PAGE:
Click here for more information.

If you have any further questions please do not hesitate to contact your Regional Manager on 0800 500 503.

Accommodation Booking Advice

I had guests booked in but could not accommodate them do I need to provide a refund?

If as a result of the natural disaster, you are unable to provide services for which guests have booked or paid for such as a room, room hire or paid a deposit on then yes they are entitled to a full refund less any actual expenses that you may have incurred prior to the event that broke the contract. The same applies to any guests who would’ve had an obligation to pay for services, they are released from their obligations to pay the balance.

I have received a number of booking cancellations following a natural disaster – what rights to do I have?

It is natural that some guests may cancel bookings as a result of a natural disaster. For some it will be through an unwillingness to put themselves at perceived risk, for others it may be due to wholesale cancellation of business trips, domestic or international travel, conferences etc.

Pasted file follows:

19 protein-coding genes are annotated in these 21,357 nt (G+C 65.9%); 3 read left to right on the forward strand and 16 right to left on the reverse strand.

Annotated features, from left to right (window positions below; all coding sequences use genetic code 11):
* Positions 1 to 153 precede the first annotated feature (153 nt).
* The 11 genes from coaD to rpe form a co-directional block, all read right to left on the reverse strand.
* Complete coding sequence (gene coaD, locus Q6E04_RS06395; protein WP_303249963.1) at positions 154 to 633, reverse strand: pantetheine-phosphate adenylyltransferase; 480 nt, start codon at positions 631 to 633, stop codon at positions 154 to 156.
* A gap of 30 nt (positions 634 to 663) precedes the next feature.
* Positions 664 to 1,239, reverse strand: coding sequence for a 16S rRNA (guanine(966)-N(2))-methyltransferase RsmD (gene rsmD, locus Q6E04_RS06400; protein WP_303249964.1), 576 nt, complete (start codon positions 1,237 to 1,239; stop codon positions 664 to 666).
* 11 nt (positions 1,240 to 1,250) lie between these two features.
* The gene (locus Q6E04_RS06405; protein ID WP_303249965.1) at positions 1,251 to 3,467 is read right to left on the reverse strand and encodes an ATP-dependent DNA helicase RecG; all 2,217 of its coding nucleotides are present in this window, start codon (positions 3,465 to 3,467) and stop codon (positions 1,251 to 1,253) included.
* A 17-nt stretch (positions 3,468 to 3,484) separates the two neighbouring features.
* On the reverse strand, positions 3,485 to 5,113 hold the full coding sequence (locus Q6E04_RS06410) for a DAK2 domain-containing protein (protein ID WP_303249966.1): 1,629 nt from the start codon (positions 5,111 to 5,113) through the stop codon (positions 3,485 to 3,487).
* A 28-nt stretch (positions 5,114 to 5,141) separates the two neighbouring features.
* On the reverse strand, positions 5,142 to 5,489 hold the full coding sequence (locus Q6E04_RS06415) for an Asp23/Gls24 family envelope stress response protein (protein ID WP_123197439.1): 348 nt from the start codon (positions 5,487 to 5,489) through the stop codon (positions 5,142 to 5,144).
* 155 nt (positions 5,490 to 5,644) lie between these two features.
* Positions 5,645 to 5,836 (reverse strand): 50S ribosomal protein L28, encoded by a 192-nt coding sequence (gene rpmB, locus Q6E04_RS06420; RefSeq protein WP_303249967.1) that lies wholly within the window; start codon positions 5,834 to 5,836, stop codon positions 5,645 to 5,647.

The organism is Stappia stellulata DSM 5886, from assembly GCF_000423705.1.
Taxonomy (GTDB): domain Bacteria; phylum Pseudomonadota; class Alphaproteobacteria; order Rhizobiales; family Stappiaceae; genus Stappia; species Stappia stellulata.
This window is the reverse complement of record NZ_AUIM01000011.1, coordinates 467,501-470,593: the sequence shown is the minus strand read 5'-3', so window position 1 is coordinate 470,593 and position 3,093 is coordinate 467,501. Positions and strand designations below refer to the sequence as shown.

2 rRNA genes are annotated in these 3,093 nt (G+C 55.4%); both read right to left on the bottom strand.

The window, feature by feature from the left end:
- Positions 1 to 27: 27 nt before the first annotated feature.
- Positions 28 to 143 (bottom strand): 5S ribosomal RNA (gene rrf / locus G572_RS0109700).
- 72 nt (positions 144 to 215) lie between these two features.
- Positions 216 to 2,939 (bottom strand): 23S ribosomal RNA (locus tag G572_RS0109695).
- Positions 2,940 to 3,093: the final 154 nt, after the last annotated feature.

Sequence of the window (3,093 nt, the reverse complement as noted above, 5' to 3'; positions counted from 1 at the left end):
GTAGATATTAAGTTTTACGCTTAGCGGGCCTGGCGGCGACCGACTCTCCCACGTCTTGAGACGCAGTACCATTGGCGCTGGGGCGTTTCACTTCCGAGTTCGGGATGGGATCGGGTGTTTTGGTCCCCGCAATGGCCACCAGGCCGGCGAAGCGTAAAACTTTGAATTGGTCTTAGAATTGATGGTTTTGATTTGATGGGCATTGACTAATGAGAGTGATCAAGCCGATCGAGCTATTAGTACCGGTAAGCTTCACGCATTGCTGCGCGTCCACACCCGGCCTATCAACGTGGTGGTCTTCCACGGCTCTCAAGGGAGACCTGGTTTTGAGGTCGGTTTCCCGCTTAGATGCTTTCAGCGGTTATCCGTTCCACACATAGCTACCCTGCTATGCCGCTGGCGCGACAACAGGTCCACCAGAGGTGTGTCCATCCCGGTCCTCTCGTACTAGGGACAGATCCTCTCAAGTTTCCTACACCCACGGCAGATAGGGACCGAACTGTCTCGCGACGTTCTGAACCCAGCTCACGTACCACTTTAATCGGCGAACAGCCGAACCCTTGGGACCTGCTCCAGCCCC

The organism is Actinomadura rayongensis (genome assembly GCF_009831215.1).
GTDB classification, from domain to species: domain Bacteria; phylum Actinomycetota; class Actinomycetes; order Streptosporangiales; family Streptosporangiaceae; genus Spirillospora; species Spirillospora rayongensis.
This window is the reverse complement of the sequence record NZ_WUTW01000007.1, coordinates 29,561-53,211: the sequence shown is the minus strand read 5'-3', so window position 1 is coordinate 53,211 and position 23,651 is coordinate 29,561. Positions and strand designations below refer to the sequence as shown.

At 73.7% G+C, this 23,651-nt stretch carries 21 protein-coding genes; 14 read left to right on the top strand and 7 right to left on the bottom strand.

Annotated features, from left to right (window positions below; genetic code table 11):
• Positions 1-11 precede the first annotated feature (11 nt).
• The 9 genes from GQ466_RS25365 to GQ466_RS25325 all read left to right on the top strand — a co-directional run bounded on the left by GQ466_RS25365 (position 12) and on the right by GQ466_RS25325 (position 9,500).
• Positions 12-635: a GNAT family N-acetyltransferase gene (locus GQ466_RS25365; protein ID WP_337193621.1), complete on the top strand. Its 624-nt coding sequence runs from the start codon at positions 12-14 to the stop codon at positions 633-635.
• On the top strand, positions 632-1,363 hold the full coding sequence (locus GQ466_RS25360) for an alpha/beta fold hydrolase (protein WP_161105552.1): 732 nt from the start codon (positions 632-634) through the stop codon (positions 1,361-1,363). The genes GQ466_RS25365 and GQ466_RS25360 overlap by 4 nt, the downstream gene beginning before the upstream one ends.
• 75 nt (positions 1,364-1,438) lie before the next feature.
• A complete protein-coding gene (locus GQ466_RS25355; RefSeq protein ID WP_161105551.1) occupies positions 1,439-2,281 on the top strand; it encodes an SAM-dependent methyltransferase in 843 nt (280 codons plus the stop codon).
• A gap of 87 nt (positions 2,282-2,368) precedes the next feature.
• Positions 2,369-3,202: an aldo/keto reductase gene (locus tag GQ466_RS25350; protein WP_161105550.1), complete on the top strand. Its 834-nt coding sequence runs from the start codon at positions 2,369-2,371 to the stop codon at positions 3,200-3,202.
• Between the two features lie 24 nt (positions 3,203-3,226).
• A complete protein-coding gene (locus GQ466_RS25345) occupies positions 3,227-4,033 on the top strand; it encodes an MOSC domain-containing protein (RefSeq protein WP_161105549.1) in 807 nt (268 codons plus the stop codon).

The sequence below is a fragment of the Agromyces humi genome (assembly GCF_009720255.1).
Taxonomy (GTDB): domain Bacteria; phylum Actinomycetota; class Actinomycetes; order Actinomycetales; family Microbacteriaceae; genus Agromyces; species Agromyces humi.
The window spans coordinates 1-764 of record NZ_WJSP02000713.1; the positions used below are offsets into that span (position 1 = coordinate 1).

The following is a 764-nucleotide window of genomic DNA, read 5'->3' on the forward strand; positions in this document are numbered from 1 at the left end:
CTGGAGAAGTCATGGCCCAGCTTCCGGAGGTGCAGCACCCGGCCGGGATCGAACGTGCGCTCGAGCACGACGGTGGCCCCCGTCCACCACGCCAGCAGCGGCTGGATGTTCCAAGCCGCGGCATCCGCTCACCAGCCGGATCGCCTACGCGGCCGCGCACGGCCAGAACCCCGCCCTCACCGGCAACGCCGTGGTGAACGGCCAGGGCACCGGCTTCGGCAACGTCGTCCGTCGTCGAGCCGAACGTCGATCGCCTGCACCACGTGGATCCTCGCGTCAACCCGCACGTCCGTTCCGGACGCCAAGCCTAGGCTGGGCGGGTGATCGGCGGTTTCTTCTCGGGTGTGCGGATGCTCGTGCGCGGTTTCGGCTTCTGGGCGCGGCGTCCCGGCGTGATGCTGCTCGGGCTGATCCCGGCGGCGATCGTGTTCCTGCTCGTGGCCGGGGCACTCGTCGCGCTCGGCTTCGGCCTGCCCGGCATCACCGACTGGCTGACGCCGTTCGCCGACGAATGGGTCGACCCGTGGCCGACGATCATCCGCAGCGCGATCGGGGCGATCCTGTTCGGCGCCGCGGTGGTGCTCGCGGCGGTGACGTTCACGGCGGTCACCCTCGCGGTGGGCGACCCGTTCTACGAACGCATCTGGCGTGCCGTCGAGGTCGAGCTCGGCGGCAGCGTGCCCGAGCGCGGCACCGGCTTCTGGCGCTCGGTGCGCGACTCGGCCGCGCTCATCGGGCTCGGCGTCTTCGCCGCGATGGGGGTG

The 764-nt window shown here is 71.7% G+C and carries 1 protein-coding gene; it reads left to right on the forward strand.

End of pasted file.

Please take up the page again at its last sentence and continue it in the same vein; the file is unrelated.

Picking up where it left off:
While large numbers of cancellations can be concerning for your business, remember, guests may well be a customers in the future and at times like this, they cancel for reasons that are genuine and important to them.

If however you are still able to provide the services they have booked and/or paid for, or you can provide the services for the dates booked, then technically you are still able to fulfil your contract with them. If however they are intent on cancelling their booking you should refer to the Terms and Conditions (T&Cs) of the booking to determine what the guest has agreed to contractually.

You may also consider negotiating something to suit both you and the guest, with the view that developing goodwill now may well pay off for you in the future (pay it forward, so to speak). You could consider limiting the cancellation fee to the reasonable costs associated with that booking. Also take into account the likelihood that losses could be replaced by re-booking another guest.